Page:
Viewing Open Source Startups Through a Licensing and IP Lens
Open source software (OSS) is a vibrant and rapidly-growing space, and seemingly every technical team uses a significant number of OSS tools to underpin their infrastructure and build new products every day.
However, working with OSS, and in particular, building a startup around OSS, carries unique challenges, especially when comparing open source vs. proprietary projects. While there are many benefits of open source software for startups, these will generally only come to fruition if founders properly scope the unique challenges of building a business around open source–the earlier, the better.
In addition to the startup basics of understanding your business model and how to scale, OSS startups need to consider the impact of sharing their code with everyone for any purpose. They also need to put in place a robust community strategy that starts with building an initial group of users and ensures that the community user base continues to thrive. The health of a community can be an important indicator of the strength of its security as well as for whether a project can stay commercially viable for the long term. In addition, OSS startup founders need to think carefully when choosing the appropriate license and have a clear understanding of their startup’s rights and available protections for the intellectual property (IP) they’re building. All factors that can impact commercialization and revenue generation over time.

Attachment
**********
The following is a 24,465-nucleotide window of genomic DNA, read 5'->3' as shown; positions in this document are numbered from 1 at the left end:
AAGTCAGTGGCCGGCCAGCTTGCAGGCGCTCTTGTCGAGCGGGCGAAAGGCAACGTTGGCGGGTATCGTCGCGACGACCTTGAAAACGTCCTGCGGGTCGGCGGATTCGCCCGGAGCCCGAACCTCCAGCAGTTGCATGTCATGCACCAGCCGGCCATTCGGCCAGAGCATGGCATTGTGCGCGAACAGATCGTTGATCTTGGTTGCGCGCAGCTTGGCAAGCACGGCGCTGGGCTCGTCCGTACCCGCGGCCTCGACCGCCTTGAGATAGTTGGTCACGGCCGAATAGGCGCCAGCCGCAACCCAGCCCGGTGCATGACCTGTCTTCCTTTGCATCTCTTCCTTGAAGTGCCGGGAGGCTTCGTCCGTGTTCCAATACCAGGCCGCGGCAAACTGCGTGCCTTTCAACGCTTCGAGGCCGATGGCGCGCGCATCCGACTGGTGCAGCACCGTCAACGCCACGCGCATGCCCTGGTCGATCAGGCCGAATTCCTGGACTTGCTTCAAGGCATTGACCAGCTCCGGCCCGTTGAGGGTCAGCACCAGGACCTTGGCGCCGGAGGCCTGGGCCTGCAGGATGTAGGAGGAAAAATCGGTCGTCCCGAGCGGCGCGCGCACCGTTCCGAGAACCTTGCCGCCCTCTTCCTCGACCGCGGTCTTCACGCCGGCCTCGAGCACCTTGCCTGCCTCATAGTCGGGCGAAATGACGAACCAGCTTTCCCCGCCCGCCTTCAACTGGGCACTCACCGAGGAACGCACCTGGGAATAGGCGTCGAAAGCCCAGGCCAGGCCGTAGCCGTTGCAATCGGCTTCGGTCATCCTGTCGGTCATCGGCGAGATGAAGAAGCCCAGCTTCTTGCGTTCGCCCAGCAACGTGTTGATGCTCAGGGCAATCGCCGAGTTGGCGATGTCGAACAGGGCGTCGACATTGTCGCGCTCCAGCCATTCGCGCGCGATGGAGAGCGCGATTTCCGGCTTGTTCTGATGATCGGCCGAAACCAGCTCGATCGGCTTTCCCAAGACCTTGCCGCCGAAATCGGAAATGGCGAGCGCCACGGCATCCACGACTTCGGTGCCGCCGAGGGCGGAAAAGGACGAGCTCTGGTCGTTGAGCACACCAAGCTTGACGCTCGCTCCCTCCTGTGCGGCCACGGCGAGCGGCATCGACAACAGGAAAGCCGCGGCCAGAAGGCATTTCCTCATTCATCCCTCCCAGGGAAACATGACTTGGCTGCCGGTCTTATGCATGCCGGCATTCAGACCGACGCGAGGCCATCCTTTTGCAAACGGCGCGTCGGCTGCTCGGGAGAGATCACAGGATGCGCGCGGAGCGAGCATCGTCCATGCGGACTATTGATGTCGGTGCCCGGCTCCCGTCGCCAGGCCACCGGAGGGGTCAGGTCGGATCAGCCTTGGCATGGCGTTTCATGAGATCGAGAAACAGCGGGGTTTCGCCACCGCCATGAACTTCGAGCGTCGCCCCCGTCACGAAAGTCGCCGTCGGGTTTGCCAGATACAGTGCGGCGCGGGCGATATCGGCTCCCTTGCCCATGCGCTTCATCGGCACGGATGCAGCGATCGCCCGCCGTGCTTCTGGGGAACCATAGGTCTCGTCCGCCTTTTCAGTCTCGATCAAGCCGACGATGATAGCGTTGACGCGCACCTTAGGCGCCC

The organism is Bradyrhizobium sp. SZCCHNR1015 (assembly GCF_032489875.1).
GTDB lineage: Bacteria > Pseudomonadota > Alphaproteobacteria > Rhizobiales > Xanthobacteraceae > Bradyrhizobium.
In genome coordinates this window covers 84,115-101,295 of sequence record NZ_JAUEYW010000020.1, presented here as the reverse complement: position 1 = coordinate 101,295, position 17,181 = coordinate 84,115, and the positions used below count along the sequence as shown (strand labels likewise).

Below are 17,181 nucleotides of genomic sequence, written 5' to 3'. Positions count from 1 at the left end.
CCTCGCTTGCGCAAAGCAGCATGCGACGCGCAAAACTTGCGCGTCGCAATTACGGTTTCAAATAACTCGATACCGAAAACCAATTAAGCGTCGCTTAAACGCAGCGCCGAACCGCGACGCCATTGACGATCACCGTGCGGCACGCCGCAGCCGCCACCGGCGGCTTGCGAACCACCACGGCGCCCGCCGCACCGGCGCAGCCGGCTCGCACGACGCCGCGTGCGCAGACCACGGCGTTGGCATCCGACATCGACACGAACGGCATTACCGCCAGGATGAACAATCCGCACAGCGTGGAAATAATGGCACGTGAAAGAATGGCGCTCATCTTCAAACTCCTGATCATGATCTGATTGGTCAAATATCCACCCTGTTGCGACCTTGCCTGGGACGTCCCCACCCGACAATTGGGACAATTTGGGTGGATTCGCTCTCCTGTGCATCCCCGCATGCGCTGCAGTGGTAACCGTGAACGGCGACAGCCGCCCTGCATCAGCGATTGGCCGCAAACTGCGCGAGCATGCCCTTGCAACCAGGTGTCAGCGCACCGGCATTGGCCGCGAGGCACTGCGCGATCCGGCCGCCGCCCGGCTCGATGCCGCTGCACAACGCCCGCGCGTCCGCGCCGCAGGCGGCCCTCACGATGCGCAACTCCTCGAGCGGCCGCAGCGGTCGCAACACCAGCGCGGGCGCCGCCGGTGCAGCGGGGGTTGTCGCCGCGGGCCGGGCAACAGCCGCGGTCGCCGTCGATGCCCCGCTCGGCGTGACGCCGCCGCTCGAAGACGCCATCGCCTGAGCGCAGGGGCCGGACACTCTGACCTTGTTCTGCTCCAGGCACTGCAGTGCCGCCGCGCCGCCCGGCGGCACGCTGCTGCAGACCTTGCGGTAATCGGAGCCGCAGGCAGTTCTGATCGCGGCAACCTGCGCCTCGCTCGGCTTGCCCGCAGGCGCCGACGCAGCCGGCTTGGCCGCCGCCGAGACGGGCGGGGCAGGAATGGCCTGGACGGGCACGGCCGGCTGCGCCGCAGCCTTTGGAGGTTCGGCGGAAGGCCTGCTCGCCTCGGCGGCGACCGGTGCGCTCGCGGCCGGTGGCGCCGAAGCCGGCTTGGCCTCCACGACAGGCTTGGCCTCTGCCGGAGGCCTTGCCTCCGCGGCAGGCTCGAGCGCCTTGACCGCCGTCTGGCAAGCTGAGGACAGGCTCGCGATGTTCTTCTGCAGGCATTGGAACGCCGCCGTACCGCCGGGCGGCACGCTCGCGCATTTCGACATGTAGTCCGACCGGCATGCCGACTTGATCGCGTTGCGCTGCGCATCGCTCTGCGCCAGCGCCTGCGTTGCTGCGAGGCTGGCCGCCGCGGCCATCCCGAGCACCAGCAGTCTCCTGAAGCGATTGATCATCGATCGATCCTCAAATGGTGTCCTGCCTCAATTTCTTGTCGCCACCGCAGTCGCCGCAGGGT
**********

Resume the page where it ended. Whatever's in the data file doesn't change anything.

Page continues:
We asked legal and OSS community expert Amanda Brock, CEO of OpenUK, how to approach the task of building and scaling an OSS startup. Get the latest insights on licensing, IP protections, and how to scale OSS communities and startups to the enterprise at the DevGuild: Open Source event.
How Changes in IP and Licensing Policy Affect OSS Startups
Joseph Ruscio: In recent years, what has been the biggest change in open source software that startup founders need to be aware of today?
Amanda Brock: I'm not a developer, so I'm not going to focus on anything technical. I think the most significant things to be aware of are the ongoing changes coming down the line through governments and legislation–around security in particular–but which will relate to what we're becoming familiar with as “curation,” overall. By curation, I mean good technical hygiene and governance best practices for open source. And what we're seeing is policymakers and lawmakers trying to understand open source and perhaps only succeeding to different degrees.